Shock Jive sale shakes up ESN market – again
This week saw another twist in the tale of Enterprise Social Network (ESN) vendor Jive, with the sale of their external communities product, Jive-x, to social media management vendor Lithium.
This comes just three months after Jive were acquired by Aurea, the customer-centric software house owned by private equity firm ESW Capital.
And the sale comes just weeks after Lithium were themselves acquired by a different private equity firm, Vista Equity Partners.
Confused? So are we.
Jive has two core products, Jive-n, the enterprise social collaboration platform, and Jive-x, which supports external customer communities. The two products share many common elements and have a common user experience. In a surprise move, this sale decouples the two, with just the Jive-x external communities business being sold.
Lithium specialise in social media customer service and marketing, so on the face of it adding customer communities to their portfolio makes sense. Jive have a good client list; adding the likes of T-Mobile, Tableau and Akamai to their portfolio offers potential for a steady revenue stream for Lithium, as well as cross-selling opportunities for their social media tools.
It’s easier to understand why Lithium have bought, than it is to understand why Aurea have sold.
When Jive were acquired back in May, we reported Aurea were positioned firmly in the external B2B market. Acquiring the Jive suite created opportunities for synergy between Jive’s customer engagement tool, Jive-x, and Aurea’s retail and CRM products, leaving the internal-facing Jive-n product as the odd man out.
In a memo to employees at the time of the sale, Jive CEO Eliza Steele gave assurances the future of Jive was safe:
“Aurea’s interest in Jive is both strategic and operational… with the Jive acquisition, Aurea is making employee engagement a key pillar of their customer experience vision… the Aurea team plans to spend a lot of time getting a fuller understanding of our organization and how to bring the companies together in a way that will ensure customer success… As things become clear, you will hear from the Aurea team about their vision for the combined company and their plan for the future. The most likely time frame for that will be sometime in Q3 2017.”
As such the sale of Jive-x just months later raises the question of whether Aurea have decided against making Jive part of their software roadmap and have instead looked at how the investment can be recouped through selling the company’s assets.
It’s not clear what Lithium have paid for Jive-x, nor precisely what they are getting for their money.
What’s next for Jive?
It’s hard to see how this is good news for the rest of the product. Jive-x and Jive-n have, to date, been two sides of the same coin, sharing a tech stack, development and operational costs, while creating spaces for collaboration to span the firewall and, in turn, the potential for extension business.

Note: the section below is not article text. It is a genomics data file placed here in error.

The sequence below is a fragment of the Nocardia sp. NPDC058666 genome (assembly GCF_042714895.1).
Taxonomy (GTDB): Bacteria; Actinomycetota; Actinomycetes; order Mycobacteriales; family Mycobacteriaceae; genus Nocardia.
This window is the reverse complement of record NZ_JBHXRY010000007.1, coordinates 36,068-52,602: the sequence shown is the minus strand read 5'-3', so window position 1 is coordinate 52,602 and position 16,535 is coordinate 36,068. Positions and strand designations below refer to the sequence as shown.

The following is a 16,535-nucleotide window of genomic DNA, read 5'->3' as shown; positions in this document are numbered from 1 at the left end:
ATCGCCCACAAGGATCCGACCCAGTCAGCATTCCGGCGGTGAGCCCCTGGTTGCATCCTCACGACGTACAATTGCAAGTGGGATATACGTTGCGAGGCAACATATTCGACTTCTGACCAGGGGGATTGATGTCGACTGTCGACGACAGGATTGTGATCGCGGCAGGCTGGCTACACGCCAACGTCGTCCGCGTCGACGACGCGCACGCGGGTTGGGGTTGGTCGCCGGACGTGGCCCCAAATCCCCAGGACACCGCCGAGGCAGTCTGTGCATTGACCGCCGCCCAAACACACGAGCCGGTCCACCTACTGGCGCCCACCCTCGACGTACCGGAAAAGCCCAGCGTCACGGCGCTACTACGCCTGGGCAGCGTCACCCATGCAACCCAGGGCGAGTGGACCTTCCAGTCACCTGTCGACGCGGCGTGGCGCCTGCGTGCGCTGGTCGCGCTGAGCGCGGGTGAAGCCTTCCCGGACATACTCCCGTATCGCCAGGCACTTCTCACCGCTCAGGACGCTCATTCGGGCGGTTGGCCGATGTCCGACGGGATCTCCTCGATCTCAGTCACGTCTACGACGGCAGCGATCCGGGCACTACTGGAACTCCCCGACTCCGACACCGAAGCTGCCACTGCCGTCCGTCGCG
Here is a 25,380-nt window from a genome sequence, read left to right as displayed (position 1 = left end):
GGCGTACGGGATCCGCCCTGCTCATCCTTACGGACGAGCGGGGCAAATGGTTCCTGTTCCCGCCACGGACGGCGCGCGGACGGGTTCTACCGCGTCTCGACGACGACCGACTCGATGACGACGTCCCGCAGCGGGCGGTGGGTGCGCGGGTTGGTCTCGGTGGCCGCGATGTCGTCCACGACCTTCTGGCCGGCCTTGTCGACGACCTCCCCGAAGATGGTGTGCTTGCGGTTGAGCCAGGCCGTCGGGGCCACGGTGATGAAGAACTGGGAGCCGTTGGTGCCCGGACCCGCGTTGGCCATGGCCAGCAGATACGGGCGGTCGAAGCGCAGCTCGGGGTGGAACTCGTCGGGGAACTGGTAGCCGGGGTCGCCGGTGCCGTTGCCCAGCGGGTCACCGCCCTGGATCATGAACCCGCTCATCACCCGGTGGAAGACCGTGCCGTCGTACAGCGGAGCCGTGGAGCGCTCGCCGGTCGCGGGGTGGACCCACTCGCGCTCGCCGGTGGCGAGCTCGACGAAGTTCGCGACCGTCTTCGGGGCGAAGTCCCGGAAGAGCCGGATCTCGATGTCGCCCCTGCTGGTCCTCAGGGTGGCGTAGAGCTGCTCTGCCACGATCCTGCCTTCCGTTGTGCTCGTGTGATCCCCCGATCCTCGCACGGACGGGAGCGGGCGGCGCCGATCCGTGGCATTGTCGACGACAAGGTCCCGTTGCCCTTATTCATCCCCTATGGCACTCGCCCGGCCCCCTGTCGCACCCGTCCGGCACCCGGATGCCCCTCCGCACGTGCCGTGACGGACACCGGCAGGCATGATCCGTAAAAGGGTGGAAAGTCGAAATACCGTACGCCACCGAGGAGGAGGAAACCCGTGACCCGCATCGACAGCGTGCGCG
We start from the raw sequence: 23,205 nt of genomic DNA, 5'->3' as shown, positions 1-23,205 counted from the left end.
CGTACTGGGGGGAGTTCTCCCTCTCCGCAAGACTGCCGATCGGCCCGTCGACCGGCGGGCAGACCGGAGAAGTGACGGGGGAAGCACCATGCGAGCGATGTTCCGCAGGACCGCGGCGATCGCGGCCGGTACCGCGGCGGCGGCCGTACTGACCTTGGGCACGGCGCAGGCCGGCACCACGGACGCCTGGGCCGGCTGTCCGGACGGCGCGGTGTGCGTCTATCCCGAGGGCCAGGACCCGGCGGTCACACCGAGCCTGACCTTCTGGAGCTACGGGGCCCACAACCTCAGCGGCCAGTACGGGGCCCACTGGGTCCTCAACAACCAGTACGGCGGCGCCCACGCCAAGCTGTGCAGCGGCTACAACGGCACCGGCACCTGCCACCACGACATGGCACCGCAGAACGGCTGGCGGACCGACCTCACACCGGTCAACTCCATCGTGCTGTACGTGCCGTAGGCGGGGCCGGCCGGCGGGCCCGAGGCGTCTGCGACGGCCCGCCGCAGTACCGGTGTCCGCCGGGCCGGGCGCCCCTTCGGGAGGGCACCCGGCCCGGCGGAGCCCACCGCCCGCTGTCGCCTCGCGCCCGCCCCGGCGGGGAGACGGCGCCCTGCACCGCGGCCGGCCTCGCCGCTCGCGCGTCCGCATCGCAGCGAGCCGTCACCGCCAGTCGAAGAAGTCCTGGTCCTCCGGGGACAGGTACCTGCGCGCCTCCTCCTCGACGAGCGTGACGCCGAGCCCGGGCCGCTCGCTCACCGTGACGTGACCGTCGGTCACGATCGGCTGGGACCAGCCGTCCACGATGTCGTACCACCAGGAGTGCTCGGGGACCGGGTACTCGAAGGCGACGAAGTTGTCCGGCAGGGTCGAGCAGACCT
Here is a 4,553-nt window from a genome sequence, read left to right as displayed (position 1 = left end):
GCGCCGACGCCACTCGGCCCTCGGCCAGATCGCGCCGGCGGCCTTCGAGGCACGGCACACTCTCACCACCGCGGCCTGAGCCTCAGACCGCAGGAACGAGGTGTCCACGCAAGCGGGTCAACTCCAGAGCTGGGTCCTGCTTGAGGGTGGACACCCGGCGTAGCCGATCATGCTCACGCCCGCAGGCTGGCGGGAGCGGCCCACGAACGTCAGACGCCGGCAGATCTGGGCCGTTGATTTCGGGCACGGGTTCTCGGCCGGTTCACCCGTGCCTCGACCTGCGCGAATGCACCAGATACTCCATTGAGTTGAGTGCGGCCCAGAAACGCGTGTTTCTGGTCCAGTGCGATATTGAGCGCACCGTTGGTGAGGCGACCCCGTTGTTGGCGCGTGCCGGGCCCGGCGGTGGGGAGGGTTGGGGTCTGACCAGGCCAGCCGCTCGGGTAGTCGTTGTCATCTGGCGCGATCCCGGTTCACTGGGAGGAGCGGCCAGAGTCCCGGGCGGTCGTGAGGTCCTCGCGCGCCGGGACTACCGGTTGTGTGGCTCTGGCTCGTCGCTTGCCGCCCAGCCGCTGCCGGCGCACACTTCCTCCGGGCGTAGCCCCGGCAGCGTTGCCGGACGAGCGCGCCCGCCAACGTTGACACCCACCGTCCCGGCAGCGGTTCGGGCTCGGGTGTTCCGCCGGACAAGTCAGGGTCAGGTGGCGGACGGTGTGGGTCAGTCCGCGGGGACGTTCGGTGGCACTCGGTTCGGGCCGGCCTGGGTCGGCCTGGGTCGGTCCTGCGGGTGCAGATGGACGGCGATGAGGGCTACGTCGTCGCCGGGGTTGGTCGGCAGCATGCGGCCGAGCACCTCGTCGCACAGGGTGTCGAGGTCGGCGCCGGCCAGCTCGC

Without the external product, Jive-n increases its costs and reduces its potential revenue. It’s like Adobe selling Illustrator but keeping Photoshop.
If we were a customer using Jive for intranet and ESN we’d be very worried right now. Multi-million dollar digital workplace investments require the confidence that comes with stable ownership. This latest sale creates uncertainty: no clear roadmap and no certainty that Jive-x as we know it will be around long enough for a company to realise their investment. Would you buy a car without knowing that the car manufacturer will be around to fix it?
It was Jive’s highly customisable ESN product that attracted customers in the first place. This move suggests internal communities are to be further integrated into Aurea’s software-at-scale stable. Previously happy customers have been taking to Twitter to express their frustration at the Jive product’s loss of focus for some months now, and further reducing Jive’s footprint is unlikely to allay their concerns.
The enterprise market has certainly heated up over the past couple of years. With the arrival of Slack and Facebook on the scene, and now Amazon vying for a piece of the pie, Jive-n customers will find no shortage of competitors looking for their business.
And yet many find themselves disappointed by the alternatives. Slack has not yet cracked the scaling challenge to support large enterprises, and while Facebook’s Workplace supports conversation, it lags behind Jive’s capabilities for deep collaboration through a value chain and lack expertise in making ESNs work in matrixed organisations. Few of Jive’s complex multinational customers will find either an adequate replacement.
The winner in all this is Microsoft, who can offer deep collaboration capability along with the ability to fine-tune security and permissioning which is essential in larger firms and regulated industries.
Many of Jive’s customers migrated to them from SharePoint looking for improved usability. We predict these will find themselves coming a full circle within a year or two, particularly given predicted announcements at next month’s Microsoft Ignite event.
And with LinkedIn now part of the Microsoft stable, this ironically leaves the Redmond behemoth well positioned to serve hybrid internal-external communities too.
Are you a Jive customer? What are your plans for your Jive ESN? Let us know in the comments below.